The Encounter is outstanding. Remarkable. It has an outer shell of startling technology, the binaural technology FUEL have been experimenting with for the past few years put to such potent and playful use that it makes those early attempts look like the first tentative scrawls of a new artistic tool compared to a fully-fledged, mature masterpiece. Inside this carapace of auditory genius is a very human genius, the brilliant Simon McBurney, at the height of his powers as a performer, a story-teller, a scientist of experience and sensation.
He’s telling a story here, the story of writing a show – his daughter keeps walking in and interrupting – of the technology he’s adopted to do it, and the book Amazon Beaming by Petru Popescu which this show is loosely based on.
That’s a great story too, it punctuates the narrative with vignettes that hook it back to the world and to our current position on a time-stream, and in a culture. And then inside Popescu’s book is the story of the explorer Loren McIntyre.
And inside that story is the story of his encounter with the Mayoruna people. And there, buried inside that, there are the Mayoruna’s own stories, or a version of them. A version which is (deep breath) The Encounter’s presentation of Simon McBurney’s story of the creation of a show about Popescu’s book about McIntyre’s reported memories of the stories of these threatened, almost voiceless people.
And that’s the problem. The Encounter is an absolutely spectacular and absolutely state-of-the-art framework for one of the oldest colonial narratives – the white man’s journey into the unknown. And when all of the technological brilliance and liberal good-intentions are stripped away, there is worryingly little to separate that inner story, that kernel, from Joseph Conrad’s Heart of Darkness, or Ruggero Deodato’s Cannibal Holocaust.
The Mayoruna people are given new names by McIntyre: ‘Barnacle’ for a tribal leader whose legs are encrusted with warty extrusions. No attempt is made to discover his real name. When McIntyre eventually achieves meaningful communication with this man, it is not through a shared improvisation of signs, but via a kind of psychic link that McIntyre intuits has developed between them. It’s very pretty, it’s very poetic, but it is the poetry of the noble savage, it chimes dangerously close to the ‘magical negro’, too. It might just about have passed muster when McIntyre first reported it, was surely verging on the offensive by the time of Popescu’s novel’s publication in 1993, and now looks borderline distasteful.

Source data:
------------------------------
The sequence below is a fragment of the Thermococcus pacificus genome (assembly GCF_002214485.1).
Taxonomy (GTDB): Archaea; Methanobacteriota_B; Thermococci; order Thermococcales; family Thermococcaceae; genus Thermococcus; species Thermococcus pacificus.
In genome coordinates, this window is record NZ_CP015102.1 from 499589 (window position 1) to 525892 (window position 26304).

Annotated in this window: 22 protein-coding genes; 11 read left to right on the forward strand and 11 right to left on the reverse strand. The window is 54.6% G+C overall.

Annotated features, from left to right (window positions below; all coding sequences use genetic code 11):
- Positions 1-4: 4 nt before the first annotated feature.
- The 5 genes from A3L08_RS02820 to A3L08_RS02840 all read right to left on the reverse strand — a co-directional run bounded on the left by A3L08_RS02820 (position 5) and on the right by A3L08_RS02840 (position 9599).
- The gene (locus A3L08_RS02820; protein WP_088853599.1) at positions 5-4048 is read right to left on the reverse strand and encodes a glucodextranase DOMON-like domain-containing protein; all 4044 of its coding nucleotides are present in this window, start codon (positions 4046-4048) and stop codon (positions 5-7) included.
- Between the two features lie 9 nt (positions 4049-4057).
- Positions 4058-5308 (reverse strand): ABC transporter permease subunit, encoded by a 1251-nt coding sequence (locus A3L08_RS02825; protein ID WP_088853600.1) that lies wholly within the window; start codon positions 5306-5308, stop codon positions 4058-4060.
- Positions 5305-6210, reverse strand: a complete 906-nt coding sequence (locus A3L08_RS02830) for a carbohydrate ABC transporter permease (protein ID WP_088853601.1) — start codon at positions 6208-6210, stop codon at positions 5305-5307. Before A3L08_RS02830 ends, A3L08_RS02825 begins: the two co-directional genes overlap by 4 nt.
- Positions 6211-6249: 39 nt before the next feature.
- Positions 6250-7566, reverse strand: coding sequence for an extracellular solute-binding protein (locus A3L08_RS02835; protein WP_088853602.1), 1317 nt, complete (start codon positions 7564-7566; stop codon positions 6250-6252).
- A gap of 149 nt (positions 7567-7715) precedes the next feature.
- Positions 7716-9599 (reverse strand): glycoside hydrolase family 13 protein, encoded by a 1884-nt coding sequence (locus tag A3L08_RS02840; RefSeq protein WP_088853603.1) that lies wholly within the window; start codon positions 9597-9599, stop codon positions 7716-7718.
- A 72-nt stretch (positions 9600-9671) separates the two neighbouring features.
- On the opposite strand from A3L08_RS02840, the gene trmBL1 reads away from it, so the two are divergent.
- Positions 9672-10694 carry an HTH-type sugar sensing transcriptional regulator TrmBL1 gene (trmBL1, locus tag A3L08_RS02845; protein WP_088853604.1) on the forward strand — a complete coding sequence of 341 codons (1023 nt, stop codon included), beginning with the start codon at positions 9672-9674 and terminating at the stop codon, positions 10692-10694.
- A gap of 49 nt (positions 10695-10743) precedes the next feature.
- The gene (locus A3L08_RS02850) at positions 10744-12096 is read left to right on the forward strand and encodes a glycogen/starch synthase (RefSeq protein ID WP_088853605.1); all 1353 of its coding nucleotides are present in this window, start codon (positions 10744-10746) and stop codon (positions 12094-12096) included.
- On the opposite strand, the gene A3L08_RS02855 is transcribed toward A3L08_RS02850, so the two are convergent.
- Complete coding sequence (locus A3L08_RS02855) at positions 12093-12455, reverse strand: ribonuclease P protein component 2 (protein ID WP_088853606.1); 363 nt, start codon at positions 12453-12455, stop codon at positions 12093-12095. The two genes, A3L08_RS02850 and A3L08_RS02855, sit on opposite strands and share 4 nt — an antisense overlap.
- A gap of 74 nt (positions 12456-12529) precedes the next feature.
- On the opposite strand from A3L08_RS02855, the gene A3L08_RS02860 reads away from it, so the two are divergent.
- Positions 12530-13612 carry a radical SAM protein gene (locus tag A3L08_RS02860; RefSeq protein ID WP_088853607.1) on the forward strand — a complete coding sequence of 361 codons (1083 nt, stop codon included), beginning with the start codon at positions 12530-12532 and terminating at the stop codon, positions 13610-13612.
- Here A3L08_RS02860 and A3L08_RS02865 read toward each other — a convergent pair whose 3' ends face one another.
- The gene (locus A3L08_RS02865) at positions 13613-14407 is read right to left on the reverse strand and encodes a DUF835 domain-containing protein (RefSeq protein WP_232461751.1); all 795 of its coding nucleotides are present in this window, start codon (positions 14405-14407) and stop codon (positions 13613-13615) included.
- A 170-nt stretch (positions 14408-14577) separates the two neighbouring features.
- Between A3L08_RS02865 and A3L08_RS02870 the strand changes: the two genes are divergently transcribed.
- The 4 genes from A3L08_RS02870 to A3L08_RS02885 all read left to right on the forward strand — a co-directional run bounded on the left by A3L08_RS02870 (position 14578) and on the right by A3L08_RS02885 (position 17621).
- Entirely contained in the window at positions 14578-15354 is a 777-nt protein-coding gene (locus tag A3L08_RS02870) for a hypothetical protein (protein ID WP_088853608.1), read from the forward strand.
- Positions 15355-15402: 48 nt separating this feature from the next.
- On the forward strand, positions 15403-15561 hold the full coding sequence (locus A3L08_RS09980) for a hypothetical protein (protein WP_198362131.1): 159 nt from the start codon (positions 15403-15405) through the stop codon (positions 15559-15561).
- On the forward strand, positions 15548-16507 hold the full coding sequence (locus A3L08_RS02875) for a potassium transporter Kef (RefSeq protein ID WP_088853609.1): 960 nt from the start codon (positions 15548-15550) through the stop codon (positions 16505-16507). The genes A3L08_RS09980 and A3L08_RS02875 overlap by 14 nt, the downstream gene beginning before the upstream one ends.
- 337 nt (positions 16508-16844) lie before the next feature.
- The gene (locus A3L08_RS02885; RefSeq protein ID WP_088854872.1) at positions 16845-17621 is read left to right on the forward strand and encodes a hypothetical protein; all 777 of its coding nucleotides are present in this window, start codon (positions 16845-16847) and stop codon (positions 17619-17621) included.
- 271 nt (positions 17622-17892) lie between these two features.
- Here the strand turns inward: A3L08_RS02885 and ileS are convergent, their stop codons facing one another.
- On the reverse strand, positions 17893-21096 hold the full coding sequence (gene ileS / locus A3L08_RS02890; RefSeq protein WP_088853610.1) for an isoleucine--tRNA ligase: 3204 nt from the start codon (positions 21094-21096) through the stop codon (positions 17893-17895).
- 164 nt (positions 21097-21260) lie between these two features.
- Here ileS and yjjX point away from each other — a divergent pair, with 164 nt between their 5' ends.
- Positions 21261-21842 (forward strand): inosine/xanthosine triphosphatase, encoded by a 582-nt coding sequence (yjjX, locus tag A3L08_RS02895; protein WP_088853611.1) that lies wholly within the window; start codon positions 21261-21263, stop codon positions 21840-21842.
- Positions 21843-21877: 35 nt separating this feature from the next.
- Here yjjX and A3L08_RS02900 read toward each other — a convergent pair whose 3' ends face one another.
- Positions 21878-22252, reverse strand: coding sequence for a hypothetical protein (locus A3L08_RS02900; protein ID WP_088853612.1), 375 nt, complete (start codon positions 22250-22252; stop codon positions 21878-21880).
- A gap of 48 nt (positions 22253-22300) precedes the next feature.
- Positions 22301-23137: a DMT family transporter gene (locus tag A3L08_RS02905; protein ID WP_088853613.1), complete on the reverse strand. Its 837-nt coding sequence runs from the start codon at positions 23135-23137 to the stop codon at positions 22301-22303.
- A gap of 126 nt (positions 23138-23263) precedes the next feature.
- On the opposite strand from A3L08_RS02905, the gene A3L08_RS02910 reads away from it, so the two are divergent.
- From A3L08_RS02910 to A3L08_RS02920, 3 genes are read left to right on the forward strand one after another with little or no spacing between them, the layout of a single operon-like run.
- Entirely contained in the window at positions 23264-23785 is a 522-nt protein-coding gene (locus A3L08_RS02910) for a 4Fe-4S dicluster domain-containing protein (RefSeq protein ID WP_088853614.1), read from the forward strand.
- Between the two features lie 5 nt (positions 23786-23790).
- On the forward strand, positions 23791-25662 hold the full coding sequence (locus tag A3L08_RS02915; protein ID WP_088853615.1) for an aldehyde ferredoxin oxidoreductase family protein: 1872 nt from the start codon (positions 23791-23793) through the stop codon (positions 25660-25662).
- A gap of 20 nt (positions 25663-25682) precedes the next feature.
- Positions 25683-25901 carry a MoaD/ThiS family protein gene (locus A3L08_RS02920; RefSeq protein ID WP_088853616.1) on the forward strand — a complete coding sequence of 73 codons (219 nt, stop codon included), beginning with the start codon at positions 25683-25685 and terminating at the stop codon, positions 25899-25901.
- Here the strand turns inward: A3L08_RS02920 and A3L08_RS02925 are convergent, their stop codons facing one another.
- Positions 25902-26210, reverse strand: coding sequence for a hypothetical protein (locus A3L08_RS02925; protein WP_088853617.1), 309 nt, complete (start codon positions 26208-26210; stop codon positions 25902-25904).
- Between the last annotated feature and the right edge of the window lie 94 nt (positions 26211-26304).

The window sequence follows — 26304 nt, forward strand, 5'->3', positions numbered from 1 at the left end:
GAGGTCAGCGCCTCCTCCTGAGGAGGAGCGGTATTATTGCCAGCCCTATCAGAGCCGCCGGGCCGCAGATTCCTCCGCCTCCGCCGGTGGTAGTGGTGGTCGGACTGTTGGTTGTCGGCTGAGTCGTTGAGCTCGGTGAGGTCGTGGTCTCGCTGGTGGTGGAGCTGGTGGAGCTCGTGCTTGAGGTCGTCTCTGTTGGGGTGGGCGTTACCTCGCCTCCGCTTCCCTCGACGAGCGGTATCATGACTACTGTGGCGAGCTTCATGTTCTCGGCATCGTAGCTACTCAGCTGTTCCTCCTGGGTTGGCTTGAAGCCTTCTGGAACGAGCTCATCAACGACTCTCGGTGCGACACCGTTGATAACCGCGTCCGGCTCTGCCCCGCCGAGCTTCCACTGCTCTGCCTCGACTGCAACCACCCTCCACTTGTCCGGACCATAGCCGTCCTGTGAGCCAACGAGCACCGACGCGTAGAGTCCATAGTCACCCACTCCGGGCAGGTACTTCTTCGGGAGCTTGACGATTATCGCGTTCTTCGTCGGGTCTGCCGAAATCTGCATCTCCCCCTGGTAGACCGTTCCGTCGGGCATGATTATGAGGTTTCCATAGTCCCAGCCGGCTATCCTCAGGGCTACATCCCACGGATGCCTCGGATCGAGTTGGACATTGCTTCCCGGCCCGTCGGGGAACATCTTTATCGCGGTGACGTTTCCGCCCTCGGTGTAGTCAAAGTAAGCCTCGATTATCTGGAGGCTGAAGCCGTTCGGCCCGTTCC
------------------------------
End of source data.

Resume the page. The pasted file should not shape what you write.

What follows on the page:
McIntyre’s narrative, the story of a photographer plunged into the Amazon rainforest and gradually disconnected from his means of independent survival, is also a familiar one. He makes a foolish error, is rendered reliant on the tribe he has come to meet and record; he is captured, confused; he forges alliances; he attempts and achieves communication; he shares improvised spells and hexes; he attempts amateur anthropology and he achieves a drug-fuelled epiphany of the inter-connected nature of all life.
His story is told with a winning wry humour, accompanied by mind-bending optical illusions against a great wall of anechoic foam blocks by Michael Levine, lit hallucinogenically with video projection techniques by Will Duke. The rainforest and its inhabitants, the tribe and its chants and rituals are recreated in the audience’s ears through the absolutely and undeniably masterful manipulation of binaural recordings. Flora brushes past our ears, fauna croaks, growls and chirps, and the whole roaring force of the rainforest is realised with absolute mastery of the form. Deeply evocative, stirring, even frightening. McBurney and his team master the rapid rush of unease as the beautiful flips into the deadly.
Better, even, than McIntyre’s sweeping narrative, is McBurney’s framing device and his bleeding and blending of his own life and experience into the story of the show. Stopping short of a strict documentary approach to the ‘making of’ The Encounter, what McBurney offers is both richer and more diffuse. The story of one man’s search for the source of the Amazon, for a kind of ‘beginning’, becomes a rumination on far more personal and also vaster questions of beginnings and endings, meeting and partings.
The Encounter covers an immense territory. It is at its most convincing and profound when it allows itself to reflect, gently and movingly, on subjects of fatherhood and learning, on the nature of time, and on the artifices of story-telling. But somehow, despite its 2 hour running time, and the eight years of careful construction that have gone into creating the show, it fails to properly tackle the most nagging questions that it raises. McBurney closes his narrative with his responsibility to tell the story of the Mayoruna people, to understand the relevance of McIntyre’s experience to the larger question of rainforest destruction, of acculturation and the weight with which Western liberalism and rampant capitalism can press down on a fragile world, but, despite all of his metatheatrical knowingness and care, he has failed to interrogate his own place within that narrative.
The technology may be state of the art, the heart may be full, honest and true, but the story, and the presumptions it makes about the world – they’re museum pieces. And no piece of theatre this smart can afford to parade them so uncritically. Not any more.
The Encounter is on at the Barbican until 6th March 2016. Click here for tickets.